Published: 2015

Designer: Vlaada Chvátil

Publisher: Czech Games Edition

2-8 players

15 minutes


Codenames is a blast, and is quickly becoming one of my favourite party games. There are two- and three-player variants that I haven’t played yet, but the base game with 4+ is fantastic. You divide into red and blue teams, each with a spymaster, deal 25 clue cards out of a deck, have the spymasters look at a location card that shows which word card corresponds to which agent, and then have them proceed by giving their team one-word clues with a number of words the clue links to. (For example, “Imperial 2” might mean “tie” and “fighter”.) The team must then discuss among themselves (if there’s more than one team member guessing; with four players, each team has just one spymaster and one guesser) and point to the card they think is indicated. If they’re correct, an agent of their colour’s revealed, and they can take another guess. If they’re incorrect, it can be a bystander (neutral, but ends the turn), an enemy agent (helps the other team advance towards winning, ends the turn) or the one lone assassin (instantly ends the game in a loss for the team that picked it). The winning team is the team that reveals all of their agents first, nine if they received the first turn or eight if they didn’t.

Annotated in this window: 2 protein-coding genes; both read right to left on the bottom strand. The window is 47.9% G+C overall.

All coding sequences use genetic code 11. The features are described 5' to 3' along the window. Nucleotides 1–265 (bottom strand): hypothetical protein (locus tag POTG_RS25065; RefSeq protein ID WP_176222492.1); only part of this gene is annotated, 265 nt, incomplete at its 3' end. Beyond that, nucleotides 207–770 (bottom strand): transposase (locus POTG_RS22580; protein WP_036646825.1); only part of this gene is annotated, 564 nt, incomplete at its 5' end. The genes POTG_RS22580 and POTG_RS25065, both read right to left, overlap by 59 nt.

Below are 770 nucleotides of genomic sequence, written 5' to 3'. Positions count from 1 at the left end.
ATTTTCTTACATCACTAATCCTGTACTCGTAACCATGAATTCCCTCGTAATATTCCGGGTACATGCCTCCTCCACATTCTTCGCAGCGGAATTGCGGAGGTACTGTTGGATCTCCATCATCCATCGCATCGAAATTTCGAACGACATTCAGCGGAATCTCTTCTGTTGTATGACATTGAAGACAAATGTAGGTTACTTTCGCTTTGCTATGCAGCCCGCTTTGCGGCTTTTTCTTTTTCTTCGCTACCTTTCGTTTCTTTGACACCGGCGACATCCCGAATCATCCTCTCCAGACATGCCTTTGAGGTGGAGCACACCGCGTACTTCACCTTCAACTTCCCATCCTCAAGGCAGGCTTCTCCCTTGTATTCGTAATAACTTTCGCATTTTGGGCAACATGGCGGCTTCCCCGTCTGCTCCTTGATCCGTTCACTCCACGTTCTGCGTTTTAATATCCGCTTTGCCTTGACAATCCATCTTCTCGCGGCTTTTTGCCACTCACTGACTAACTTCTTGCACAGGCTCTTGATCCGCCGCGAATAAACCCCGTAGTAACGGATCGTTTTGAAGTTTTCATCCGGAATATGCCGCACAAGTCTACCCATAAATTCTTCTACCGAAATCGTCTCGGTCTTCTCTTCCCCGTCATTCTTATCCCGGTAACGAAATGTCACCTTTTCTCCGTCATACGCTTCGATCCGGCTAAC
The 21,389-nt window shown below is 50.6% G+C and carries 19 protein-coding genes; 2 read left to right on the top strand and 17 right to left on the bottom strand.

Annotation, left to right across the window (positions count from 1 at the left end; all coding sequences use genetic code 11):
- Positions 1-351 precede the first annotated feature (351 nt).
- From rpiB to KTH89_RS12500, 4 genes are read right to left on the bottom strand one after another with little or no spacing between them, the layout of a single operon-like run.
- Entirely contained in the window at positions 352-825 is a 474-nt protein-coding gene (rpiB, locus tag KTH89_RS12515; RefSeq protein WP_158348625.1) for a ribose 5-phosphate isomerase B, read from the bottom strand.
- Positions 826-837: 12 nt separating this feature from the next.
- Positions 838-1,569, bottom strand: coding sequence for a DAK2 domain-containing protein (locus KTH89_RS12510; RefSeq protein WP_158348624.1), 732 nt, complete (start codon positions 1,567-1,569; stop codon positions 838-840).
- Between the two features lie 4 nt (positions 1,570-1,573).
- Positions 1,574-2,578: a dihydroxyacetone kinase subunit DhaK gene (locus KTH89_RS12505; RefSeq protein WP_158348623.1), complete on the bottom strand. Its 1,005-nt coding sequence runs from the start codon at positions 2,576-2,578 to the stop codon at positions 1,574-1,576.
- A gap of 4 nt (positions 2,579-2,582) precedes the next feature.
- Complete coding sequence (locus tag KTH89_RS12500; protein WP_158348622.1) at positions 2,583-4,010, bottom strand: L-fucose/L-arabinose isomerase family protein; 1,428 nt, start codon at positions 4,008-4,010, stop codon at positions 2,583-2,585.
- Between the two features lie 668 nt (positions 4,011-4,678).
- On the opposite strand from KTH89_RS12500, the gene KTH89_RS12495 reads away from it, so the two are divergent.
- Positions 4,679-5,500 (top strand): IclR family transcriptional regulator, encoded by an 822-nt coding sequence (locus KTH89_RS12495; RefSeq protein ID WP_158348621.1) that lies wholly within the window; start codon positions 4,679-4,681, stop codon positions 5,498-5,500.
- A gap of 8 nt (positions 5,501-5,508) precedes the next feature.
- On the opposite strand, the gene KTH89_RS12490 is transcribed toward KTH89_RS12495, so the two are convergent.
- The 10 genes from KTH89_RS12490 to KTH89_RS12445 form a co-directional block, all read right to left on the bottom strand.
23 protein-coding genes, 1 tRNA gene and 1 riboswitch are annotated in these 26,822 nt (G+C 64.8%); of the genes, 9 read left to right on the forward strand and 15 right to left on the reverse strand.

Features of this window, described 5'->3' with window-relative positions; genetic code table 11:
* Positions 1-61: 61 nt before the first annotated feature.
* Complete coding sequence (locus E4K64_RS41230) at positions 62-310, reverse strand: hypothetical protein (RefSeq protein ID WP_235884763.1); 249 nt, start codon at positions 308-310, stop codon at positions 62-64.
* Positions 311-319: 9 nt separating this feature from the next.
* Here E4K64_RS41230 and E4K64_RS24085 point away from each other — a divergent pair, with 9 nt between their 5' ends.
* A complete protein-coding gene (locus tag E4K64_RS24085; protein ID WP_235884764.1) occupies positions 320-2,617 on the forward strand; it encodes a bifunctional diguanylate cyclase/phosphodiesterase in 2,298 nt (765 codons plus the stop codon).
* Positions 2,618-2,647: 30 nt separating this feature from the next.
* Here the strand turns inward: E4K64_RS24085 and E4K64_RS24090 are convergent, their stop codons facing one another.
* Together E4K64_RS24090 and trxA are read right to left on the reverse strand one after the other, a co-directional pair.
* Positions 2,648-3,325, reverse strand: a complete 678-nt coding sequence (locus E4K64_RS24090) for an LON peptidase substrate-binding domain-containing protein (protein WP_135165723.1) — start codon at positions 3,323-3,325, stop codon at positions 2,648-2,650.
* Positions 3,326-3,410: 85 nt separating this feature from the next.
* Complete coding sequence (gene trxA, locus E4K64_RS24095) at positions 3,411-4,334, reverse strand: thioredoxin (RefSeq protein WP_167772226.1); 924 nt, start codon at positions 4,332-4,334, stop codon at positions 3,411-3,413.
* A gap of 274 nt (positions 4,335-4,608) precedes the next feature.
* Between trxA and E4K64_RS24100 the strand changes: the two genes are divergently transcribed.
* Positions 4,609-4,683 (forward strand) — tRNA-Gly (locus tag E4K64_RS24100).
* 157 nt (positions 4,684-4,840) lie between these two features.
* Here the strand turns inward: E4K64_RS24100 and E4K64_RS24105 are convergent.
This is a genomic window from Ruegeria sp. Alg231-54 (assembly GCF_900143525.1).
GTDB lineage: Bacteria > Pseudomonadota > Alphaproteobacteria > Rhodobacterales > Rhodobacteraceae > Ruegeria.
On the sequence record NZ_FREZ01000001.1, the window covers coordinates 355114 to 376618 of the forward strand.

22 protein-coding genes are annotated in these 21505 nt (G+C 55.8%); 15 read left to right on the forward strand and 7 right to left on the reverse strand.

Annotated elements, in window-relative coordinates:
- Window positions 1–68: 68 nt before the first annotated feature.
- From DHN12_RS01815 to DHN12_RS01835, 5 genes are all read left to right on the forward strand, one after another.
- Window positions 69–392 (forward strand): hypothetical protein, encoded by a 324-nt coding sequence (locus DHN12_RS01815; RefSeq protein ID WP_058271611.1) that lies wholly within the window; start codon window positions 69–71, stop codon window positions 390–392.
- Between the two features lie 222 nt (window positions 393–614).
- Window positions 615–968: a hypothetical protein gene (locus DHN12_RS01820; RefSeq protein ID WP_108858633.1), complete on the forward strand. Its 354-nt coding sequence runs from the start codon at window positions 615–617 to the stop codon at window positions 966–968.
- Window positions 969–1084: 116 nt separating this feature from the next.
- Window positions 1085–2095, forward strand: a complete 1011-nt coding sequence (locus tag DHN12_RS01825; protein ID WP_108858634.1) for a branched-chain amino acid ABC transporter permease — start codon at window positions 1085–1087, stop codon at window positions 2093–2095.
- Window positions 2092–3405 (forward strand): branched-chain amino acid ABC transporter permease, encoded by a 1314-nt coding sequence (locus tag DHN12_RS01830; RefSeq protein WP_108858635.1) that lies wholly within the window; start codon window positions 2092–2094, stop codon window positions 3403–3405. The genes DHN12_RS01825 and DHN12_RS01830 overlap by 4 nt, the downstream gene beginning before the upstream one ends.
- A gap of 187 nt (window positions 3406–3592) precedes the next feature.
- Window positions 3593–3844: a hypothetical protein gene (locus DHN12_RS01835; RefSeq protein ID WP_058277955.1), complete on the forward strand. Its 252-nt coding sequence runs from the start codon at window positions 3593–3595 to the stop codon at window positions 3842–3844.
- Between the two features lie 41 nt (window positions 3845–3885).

Codenames is very simple and easy to learn, but has tons of replayability, and forces your brain to think hard and make clever connections. It may be somewhat better with groups that know each other at least somewhat and know what references they can make, but there are enough connections between these words you can get there without too much trouble most of the time. I’ve played this three or four times so far and had a blast each time. This is currently the top-ranked party game on BoardGameGeek, and it might be the best one I’ve played too.